There’s a correlation between sunny weather and Pimm’s consumption, in these parts. Or maybe it’s causality.
I’d never heard of Pimm’s before landing in Cambridge. And based on my fall and winter, here, I’d similarly presumed that the locals didn’t understand what good, sunny weather was.
Turns out the sun does sometimes shine in the British Isles (every second Saturday in June, 11am to 3pm, weather permitting) and so it was that last weekend, Azure, Alanna, and I found ourselves reaching for the sunscreen. And then the Pimm’s. It’s a gin-based liquer, which is mixed with lemonade and mint and cucumber and various fruit slices. It’s quintessentially English, I’m told, supposedly a standard hydration method at cricket matches and polo fields, and I readily admit: it’s good.
More elegant than a mint julep, and less labor-intensive than a Mojito, Pimm’s No. 1 definitely ranks as one of the best summertime refreshments I’ve had the pleasure to quaff. (Especially when the alternative is warm beer.)
And while I joke about the sun, the weather has truly turned toward the beautiful, I think, and it’s been a blast. We’ve been cycling/punting/strolling to the outskirts of town, almost daily, then coming home in the evenings to watch the frogs in our neighbor’s garden, or spy on the hedgehog in our own.
Plus, there’s been a swirl of events – this week, the Queen visited the Fitzwilliam Museum, across the street from the Judge, which interrupted a class or two. The same night, Azure and I attended formal hall at Pembroke with two other MBAs; it was in the middle of exams, so it turned out that we four were the only diners, apart from High Table.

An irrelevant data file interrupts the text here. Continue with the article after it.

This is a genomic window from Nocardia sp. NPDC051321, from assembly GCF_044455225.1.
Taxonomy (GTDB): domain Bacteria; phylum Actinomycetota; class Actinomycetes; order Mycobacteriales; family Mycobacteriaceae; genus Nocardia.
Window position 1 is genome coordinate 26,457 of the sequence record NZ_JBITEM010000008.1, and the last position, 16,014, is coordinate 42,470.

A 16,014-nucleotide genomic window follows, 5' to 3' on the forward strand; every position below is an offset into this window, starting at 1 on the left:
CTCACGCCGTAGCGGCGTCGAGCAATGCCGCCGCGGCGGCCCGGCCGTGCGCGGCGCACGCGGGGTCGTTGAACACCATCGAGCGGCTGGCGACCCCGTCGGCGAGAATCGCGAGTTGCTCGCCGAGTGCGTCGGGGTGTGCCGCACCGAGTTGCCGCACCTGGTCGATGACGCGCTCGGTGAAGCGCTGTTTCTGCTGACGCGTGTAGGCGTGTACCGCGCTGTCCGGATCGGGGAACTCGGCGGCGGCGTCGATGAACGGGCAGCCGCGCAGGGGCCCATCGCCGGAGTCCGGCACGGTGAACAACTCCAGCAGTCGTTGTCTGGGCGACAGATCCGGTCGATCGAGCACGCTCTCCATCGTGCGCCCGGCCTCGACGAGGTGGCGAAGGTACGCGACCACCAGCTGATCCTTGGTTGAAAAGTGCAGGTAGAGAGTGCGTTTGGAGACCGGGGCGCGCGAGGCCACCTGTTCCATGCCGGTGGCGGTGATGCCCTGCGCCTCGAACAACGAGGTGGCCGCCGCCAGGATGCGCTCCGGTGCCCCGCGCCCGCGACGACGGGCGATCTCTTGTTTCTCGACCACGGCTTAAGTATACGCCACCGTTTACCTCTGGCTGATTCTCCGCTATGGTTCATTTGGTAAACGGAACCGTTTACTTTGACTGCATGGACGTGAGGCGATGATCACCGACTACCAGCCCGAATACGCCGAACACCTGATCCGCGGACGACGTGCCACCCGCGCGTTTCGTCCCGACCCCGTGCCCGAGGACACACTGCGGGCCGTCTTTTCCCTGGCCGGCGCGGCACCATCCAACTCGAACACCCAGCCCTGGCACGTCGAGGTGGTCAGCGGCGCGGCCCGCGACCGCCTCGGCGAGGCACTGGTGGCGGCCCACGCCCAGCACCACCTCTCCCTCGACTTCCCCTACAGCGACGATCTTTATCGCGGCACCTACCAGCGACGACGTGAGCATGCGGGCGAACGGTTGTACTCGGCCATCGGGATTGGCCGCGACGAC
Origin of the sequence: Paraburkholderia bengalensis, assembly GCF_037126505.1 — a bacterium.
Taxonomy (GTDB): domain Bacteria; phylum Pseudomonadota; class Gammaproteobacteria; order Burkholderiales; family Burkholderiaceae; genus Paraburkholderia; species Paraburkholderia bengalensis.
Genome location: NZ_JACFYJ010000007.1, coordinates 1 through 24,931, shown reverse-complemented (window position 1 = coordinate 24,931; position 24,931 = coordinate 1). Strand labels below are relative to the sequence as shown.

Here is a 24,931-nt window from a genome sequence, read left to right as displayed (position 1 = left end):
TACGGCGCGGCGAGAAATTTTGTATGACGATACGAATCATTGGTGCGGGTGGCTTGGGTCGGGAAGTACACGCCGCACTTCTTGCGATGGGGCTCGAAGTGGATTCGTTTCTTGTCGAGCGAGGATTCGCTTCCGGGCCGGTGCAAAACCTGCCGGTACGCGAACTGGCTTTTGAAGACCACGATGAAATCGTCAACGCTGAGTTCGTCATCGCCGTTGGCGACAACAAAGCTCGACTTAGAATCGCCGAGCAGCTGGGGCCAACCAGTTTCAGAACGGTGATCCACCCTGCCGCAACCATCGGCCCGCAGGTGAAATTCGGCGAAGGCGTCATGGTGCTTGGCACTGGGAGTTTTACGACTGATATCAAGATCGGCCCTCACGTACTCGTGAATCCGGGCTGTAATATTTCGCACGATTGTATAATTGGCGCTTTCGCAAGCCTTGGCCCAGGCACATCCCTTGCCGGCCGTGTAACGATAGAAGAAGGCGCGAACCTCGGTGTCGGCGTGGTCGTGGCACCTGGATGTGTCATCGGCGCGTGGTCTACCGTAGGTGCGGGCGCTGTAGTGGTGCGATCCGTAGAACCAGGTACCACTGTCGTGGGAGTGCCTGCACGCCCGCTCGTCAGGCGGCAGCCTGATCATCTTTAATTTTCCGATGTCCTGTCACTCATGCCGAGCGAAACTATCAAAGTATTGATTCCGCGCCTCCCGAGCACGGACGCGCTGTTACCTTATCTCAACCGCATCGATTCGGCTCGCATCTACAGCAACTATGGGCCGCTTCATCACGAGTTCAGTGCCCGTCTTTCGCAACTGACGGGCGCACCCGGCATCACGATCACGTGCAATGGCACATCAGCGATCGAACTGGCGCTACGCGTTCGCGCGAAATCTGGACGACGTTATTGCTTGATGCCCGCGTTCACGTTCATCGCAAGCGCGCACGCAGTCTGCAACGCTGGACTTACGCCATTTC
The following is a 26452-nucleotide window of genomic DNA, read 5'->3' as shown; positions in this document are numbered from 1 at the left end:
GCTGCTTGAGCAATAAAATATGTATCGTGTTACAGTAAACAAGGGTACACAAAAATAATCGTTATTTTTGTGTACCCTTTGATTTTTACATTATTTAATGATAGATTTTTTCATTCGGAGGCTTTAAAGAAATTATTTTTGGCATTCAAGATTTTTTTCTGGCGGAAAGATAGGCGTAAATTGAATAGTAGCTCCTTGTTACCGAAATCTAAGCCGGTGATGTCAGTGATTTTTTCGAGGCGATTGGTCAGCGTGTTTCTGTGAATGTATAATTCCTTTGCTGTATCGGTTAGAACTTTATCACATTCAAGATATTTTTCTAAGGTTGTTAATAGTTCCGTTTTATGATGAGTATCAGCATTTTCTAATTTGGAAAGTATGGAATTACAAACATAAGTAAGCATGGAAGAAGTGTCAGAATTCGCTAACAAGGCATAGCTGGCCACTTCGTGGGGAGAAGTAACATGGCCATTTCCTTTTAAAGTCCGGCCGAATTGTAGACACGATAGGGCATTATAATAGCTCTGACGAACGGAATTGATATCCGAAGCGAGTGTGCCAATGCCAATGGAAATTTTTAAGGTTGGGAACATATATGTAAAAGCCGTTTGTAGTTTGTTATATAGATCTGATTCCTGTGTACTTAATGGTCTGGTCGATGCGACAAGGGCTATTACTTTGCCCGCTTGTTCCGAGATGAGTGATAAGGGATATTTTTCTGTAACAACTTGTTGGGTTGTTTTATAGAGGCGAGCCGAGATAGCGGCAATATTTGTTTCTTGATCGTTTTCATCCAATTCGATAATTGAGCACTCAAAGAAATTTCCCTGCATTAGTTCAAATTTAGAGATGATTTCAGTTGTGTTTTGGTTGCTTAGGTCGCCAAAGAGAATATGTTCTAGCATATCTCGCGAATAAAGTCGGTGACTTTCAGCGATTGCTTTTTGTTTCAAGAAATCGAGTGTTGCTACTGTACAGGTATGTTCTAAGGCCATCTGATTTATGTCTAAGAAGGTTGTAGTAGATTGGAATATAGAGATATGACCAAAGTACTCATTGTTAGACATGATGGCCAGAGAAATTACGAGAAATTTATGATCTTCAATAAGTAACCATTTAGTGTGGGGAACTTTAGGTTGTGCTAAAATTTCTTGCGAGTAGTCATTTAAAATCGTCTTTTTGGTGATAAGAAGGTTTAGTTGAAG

That particular dinner will stand as one of the most memorable events from my time at Cambridge: the three long tables of Pembroke’s hall all barren, except for one, with a single candlestick and four plates at the end. All the routine, of course, stayed unbroken; there was still a ringing gong and grace in Latin, the standing, and bowing… whether for four or four hundred, certain things never change, here.
Oh, and yeah, it was ‘Mexican Theme Night’, so then they served us fajitas. Hah!
And school? (School?) Ah, school is still in session, but barely – my classroom time all but finished, concluding with a case study on Ben & Jerrys’ strategic alliances in Japan. My attention has already turned to the individual project over summer; more on that, later. (There are projects, and then there are, well, other big things…)
We had a slew of great speakers in the last few weeks – Tom Glocer, CEO of Reuters, got my vote for being the best of ’em. He managed to mention RSS, the ‘blogosphere’, and Gawker in a single sentence, which scored big points in my book. Honorable mention goes to Lois Jacobs, president of Jack Morton, which has got to be the highest-profile company whose name I’d never heard – they quietly produce ‘experiental marketing events’. Sounds cute and fuzzy until you find out they’re the crew which produced and managed the opening ceremony at Athens 2004, the Hong Kong handover in ’97, and a buncha other ceremonial stuff you’d never think was ‘outsourced’. Suffice to say, Ms. Jacobs’ Powerpoint presentation was slick; by the end, I was bracing myself for a pyrotechnically-enhanced finale.
Maybe that’s a feature in the next version of MS Office?